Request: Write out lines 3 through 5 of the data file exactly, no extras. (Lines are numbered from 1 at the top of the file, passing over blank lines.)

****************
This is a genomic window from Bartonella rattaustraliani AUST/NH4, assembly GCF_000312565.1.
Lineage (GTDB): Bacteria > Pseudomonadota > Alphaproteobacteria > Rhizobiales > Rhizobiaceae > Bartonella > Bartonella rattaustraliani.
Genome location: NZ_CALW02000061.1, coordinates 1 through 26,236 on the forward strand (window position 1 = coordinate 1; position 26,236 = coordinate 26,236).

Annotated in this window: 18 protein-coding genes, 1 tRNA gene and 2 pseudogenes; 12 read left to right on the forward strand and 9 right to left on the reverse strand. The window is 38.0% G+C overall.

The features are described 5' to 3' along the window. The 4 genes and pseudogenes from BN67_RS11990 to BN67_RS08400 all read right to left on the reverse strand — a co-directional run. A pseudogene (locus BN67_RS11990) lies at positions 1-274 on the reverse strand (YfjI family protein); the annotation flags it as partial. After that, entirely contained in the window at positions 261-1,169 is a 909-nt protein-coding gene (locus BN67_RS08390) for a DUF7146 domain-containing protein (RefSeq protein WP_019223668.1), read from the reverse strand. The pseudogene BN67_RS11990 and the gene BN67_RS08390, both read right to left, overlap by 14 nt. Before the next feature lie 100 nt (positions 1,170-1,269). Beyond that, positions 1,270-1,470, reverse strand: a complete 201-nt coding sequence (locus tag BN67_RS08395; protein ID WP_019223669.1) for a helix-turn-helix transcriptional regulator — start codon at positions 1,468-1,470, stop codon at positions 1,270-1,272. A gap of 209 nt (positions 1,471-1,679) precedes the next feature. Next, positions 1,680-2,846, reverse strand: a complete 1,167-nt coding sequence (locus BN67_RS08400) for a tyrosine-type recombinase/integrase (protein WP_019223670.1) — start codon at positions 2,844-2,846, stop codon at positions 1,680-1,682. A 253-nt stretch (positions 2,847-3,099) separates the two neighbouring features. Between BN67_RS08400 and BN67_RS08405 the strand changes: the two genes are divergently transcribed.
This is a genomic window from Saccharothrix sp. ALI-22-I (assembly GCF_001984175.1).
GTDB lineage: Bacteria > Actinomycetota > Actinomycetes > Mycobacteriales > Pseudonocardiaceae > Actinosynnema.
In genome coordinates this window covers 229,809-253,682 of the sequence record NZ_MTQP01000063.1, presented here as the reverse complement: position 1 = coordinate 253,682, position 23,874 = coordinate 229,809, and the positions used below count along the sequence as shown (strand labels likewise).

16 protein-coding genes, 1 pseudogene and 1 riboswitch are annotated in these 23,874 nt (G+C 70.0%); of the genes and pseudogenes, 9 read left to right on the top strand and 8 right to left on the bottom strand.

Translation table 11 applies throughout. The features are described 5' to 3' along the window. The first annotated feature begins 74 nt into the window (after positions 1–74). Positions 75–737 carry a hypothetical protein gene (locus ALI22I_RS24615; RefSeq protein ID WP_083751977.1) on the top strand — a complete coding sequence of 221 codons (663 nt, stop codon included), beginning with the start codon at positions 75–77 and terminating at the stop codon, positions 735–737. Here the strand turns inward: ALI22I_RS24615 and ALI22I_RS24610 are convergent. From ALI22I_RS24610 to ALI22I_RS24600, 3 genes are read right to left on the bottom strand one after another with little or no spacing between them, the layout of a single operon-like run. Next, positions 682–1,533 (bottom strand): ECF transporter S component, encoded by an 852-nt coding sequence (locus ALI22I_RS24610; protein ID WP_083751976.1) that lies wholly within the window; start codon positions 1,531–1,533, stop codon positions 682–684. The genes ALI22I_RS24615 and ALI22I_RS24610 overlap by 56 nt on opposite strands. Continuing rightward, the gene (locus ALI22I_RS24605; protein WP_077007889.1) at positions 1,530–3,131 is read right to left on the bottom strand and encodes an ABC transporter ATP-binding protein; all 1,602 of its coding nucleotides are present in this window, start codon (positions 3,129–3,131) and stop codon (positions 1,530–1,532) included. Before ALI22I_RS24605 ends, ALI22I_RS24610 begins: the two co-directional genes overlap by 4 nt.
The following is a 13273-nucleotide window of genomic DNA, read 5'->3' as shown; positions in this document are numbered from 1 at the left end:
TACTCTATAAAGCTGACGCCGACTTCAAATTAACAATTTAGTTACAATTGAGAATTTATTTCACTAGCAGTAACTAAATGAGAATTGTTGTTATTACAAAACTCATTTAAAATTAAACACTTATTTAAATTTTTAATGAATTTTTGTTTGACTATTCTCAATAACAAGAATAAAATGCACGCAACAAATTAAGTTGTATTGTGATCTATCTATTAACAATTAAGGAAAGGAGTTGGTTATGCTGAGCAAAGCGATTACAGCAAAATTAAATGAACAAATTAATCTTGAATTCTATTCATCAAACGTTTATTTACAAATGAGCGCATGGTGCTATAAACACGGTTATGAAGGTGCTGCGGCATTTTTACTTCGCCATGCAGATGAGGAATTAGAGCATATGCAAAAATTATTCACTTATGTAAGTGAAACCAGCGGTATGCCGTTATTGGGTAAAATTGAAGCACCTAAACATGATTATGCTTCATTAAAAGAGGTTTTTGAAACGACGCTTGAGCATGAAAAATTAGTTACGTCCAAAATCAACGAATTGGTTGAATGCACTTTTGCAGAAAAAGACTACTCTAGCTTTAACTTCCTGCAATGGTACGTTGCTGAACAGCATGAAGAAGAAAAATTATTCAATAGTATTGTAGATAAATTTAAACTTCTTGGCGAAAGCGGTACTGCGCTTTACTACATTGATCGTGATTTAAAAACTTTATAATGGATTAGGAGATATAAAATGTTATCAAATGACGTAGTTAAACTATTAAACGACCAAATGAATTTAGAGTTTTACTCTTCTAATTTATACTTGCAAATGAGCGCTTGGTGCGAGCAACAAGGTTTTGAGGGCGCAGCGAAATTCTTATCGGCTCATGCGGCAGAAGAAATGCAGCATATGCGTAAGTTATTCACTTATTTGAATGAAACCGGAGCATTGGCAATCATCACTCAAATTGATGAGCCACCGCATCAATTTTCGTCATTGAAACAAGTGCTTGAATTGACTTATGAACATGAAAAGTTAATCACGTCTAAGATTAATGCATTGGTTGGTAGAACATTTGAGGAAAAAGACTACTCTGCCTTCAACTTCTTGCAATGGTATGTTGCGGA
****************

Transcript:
Genome location: NZ_CALW02000061.1, coordinates 1 through 26,236 on the forward strand (window position 1 = coordinate 1; position 26,236 = coordinate 26,236).

Annotated in this window: 18 protein-coding genes, 1 tRNA gene and 2 pseudogenes; 12 read left to right on the forward strand and 9 right to left on the reverse strand. The window is 38.0% G+C overall.

The features are described 5' to 3' along the window. The 4 genes and pseudogenes from BN67_RS11990 to BN67_RS08400 all read right to left on the reverse strand — a co-directional run. A pseudogene (locus BN67_RS11990) lies at positions 1-274 on the reverse strand (YfjI family protein); the annotation flags it as partial. After that, entirely contained in the window at positions 261-1,169 is a 909-nt protein-coding gene (locus BN67_RS08390) for a DUF7146 domain-containing protein (RefSeq protein WP_019223668.1), read from the reverse strand. The pseudogene BN67_RS11990 and the gene BN67_RS08390, both read right to left, overlap by 14 nt. Before the next feature lie 100 nt (positions 1,170-1,269). Beyond that, positions 1,270-1,470, reverse strand: a complete 201-nt coding sequence (locus tag BN67_RS08395; protein ID WP_019223669.1) for a helix-turn-helix transcriptional regulator — start codon at positions 1,468-1,470, stop codon at positions 1,270-1,272. A gap of 209 nt (positions 1,471-1,679) precedes the next feature. Next, positions 1,680-2,846, reverse strand: a complete 1,167-nt coding sequence (locus BN67_RS08400) for a tyrosine-type recombinase/integrase (protein WP_019223670.1) — start codon at positions 2,844-2,846, stop codon at positions 1,680-1,682. A 253-nt stretch (positions 2,847-3,099) separates the two neighbouring features. Between BN67_RS08400 and BN67_RS08405 the strand changes: the two genes are divergently transcribed.